Lakers scout Chaz Osborne no longer works with the team, with what a Lakers spokesperson said is “part of the reorganization of basketball operations.” The Lakers parted ways with Osborne earlier last month shortly after the 2016-17 season ended. Osborne was known to be close with former Lakers executive vice president of basketball operations Jim Buss, who was fired on February by his sister, Lakers governor Jeanie Buss.

After replacing her brother with Magic Johnson as the president of basketball operations, Jeanie Buss then hired Rob Pelinka as in place of longtime general manager Mitch Kupchak. Since their hiring, Johnson and Pelinka have said they would evaluate everyone working with the Lakers franchise.

Since then, former assistant general manager Glenn Carraro and strength and conditioning coach Tim DiFrancesco resigned from their respective positions. Meanwhile, the Lakers parted ways with numerous people, including former player director of player development Rondre Jackson, coordinator of basketball operations Tania Jolly and assistant strength and conditioning coach Sean Light.

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Follow L.A. Daily News Lakers beat writer Mark Medina on Twitter and on Facebook. E-mail him at mmedina@scng.com. Subscribe to the “We Want Tacos” podcast on iTunes.

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NBA2K trailer spoofs Shaquille O’Neal-Kobe Bryant beef

The tension between Kobe Bryant and Shauqille O’Neal once stemmed over personality differences, work habits and control over the Lakers franchise. Though both sides say they have reconciled those issues, O’Neal and Bryant both brought a comedic twist between a duo that dominated on the court and fought off of it.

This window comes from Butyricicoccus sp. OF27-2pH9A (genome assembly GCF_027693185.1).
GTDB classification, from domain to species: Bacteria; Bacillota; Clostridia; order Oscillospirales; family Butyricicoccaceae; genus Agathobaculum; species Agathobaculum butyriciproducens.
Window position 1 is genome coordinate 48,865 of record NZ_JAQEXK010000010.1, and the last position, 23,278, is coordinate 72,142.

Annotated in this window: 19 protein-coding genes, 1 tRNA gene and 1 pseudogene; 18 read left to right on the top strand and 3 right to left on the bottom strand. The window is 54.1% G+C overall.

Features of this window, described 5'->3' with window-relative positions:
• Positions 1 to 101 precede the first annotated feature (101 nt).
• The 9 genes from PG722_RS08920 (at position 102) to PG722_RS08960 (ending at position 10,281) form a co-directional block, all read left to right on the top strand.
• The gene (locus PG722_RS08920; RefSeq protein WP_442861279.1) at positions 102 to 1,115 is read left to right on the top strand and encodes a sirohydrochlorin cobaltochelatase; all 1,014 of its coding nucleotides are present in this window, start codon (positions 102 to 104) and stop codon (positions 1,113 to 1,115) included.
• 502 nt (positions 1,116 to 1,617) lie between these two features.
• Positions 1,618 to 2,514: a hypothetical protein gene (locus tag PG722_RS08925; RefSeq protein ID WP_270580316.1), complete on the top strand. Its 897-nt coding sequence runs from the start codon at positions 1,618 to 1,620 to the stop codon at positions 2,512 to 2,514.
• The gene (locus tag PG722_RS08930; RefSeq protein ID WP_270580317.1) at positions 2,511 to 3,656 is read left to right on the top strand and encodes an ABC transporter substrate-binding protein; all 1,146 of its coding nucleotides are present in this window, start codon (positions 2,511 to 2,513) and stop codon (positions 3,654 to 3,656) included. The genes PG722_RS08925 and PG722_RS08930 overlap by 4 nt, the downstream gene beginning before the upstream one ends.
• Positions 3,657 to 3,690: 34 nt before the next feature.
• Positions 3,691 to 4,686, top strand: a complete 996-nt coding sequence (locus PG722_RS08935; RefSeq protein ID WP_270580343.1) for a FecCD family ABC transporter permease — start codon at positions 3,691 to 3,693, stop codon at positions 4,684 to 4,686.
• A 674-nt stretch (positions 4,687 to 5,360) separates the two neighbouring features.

In a trailer for the NBA 2K18 Legend Edition that will be released on Sept. 19,, O’Neal stands behind a lectern and thanks various unnamed coaches and teammates for helping him get on the cover of the popular video game. O’Neal then expressed gratitude to Bryant for reasons that had nothing to do with his skills.

“He was an NBA 2K Legend cover athlete first,” O’Neal said of Bryant. “He’s so awesome and handsome and has really nice natural teeth.”

O’Neal then expresses confusion as he read the telemprompter. He then realized Bryant wrote those words for him. O’Neal vowed that “payback is going to be fun,” bringing new life to a beef they insist no longer exists.


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Follow L.A. Daily News Lakers beat writer Mark Medina on Twitter and on Facebook. E-mail him at mmedina@scng.com. Subscribe to the “We Want Tacos” Lakers podcast on iTunes.

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Lakers’ Luol Deng had surgery to treat right pectoral muscle

Lakers forward Luol Deng is listed as questionable to play in Thursday’s game against Portland. ( Photo by Stephen Carr / LA Daily News / SCNG )

Lakers veteran forward Luol Deng had surgery on Wednesday morning to repair a right pectoral muscle. The Lakers said they expect Deng to make a full recovery once training camp starts in late September.

The injury bothered Deng at times during the 2016-17 season where he posted career-lows in points (7.6) and shooting percentage (38.7) in his 12th NBA season. Though the Lakers sounded confident about Deng’s future health, his future as a player remains uncertain. The Lakers may try to trade Deng, who has three years left worth $54 million left on his contract. But the size of that contract also presents various challenges in unloading it.